- After this has finished running, run the Ionic –v command on your Terminal/command line and press Enter.
You should have seen a version number of your Ionic CLI. This means that you have Ionic installed correctly and are good to go.
If you do not see a version number, then you have not installed Ionic correctly on your machine and should perform step 2 again.
The Ionic workflow
When you create a new Ionic project, there are a couple of folders and files that come in stock. You directory should look similar to the following screenshot:
The structure you see is pretty much the same as in every Cordova project with the exception of a few files and folders. For example, there is an scss folder. This contains a file that lets us customize the look and feel of our application.
You will also note that in your www/lib folder, there is a folder called ionic, which contains all the required files to run Ionic. There is a CSS, fonts, JS, and SCSS folder:
- CSS: This folder contains all the default CSS that come with an Ionic app.
- Fonts: Ionic comes with its own font and Icon library called Ionicons. This Ionicons library contains hundreds of icons, which are all available for use in your app.
- JS: This contains all the code for the core Ionic library. Since Ionic is built with angular, there is a version of Angular here with a bunch of other files that make up the ionic framework.
- SCSS: This is a folder that contains SASS files used to build the beautiful Ionic framework CSS styles. Everything here can be overwritten easily.
If you take a look at the root folder, you will see a lot of other files that are generated for you as part of the Ionic workflow. These files are not overly important now, but let’s take a look at the more important ones:
- Bower.json: This is the file that contains some of the dependencies gotten from the bower package manager. The bower dependencies are resolved in the lib folder by as specified in the bowerrc file. This is a great place to specify other third party dependencies that your project might need.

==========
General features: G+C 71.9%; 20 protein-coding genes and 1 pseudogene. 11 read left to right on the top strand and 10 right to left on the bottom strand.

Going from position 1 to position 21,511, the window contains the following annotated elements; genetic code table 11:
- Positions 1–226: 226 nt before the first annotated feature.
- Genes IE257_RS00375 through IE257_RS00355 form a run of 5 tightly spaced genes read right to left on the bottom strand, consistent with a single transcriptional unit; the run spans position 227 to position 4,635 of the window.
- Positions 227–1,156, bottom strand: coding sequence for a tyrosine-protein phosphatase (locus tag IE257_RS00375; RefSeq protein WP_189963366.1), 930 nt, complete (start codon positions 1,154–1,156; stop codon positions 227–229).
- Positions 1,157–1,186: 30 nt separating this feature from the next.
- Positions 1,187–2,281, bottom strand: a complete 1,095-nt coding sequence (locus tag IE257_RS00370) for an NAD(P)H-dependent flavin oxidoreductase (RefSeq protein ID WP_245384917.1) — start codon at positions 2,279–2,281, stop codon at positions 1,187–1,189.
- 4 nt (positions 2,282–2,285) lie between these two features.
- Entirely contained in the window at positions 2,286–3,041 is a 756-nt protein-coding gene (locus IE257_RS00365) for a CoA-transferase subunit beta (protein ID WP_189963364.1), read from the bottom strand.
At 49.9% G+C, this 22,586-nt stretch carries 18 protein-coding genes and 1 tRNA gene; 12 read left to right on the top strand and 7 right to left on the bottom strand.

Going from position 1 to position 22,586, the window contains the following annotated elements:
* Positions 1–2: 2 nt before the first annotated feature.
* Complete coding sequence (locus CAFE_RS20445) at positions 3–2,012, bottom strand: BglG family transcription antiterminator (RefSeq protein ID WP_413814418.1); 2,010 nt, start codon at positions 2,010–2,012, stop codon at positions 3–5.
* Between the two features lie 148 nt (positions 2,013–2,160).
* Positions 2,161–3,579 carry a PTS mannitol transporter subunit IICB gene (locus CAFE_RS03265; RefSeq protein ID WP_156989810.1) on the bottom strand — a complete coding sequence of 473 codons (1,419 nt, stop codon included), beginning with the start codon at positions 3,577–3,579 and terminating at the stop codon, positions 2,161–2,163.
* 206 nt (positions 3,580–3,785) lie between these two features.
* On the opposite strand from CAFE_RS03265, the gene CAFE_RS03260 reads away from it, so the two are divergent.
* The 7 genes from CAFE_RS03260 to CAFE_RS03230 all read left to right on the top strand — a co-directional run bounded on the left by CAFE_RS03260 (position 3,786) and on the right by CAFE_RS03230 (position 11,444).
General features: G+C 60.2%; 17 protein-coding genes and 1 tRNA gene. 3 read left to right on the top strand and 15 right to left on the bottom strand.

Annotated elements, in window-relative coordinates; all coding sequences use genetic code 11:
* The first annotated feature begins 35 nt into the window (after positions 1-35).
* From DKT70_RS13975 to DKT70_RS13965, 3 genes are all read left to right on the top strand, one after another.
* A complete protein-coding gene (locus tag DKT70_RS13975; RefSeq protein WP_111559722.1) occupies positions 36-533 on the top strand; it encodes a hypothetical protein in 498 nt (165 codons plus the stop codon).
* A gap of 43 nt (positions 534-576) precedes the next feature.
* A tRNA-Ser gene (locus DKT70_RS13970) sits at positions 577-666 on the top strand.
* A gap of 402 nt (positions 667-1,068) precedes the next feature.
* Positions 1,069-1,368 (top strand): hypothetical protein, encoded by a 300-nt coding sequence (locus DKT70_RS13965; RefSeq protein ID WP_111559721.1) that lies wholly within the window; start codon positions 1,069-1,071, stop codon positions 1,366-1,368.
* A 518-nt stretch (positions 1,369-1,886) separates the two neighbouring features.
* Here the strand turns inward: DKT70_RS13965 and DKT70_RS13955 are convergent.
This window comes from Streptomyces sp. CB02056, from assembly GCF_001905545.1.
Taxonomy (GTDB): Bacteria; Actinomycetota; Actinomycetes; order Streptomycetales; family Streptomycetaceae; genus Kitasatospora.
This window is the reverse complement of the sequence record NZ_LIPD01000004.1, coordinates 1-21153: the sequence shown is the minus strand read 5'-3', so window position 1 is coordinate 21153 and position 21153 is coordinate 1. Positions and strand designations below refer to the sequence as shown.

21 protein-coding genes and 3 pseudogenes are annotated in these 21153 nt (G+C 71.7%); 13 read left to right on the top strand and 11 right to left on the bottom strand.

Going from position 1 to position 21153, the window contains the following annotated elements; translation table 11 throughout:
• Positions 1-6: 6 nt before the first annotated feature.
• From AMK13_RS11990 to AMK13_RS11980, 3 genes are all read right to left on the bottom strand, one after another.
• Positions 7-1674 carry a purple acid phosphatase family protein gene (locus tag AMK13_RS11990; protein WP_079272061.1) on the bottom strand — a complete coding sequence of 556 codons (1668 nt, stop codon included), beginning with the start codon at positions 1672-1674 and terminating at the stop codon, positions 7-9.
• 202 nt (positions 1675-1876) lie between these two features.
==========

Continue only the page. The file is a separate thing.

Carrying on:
- Config.xml: This is the standard config file that comes along with any Phonegap/Cordova project. This is where you request permissions for device features and also specify universal and platform-specific configurations for you app.
- Gulpfile: Ionic uses the gulp build tool, and this file contains some code that is provided by Ionic that enables you do some amazing things.
- Ionic.project: This is a file specific for Ionic services. It is the file used by the Ionic CLI and the Ionic.IO services as a place to specify some of your Ionic specific configuration.
- Package.json: This is a file used by node to specify some node dependencies. When you create a project with the Ionic CLI, Ionic uses both the Node and Bowe Package manager to resolve some of your dependencies. If you require a node module when you are developing ionic apps, you can specify these dependencies here.
These files are some of the more important files that come stock with a project created with the Ionic CLI. At the moment, you do not need to worry too much about them but it’s always good to know that they exist and have an idea about what they actually represent.
In this article, we discussed exactly what Ionic means and what problems it aims to solve. We also got to discuss the CSS, JS, and Ionic CLI features of the Ionic framework lightly.
Resources for Article:
Further resources on this subject:
- Ionic JS Components [article]
- Creating Instagram Clone Layout using Ionic framework [article]
- A Virtual Machine for a Virtual World [article]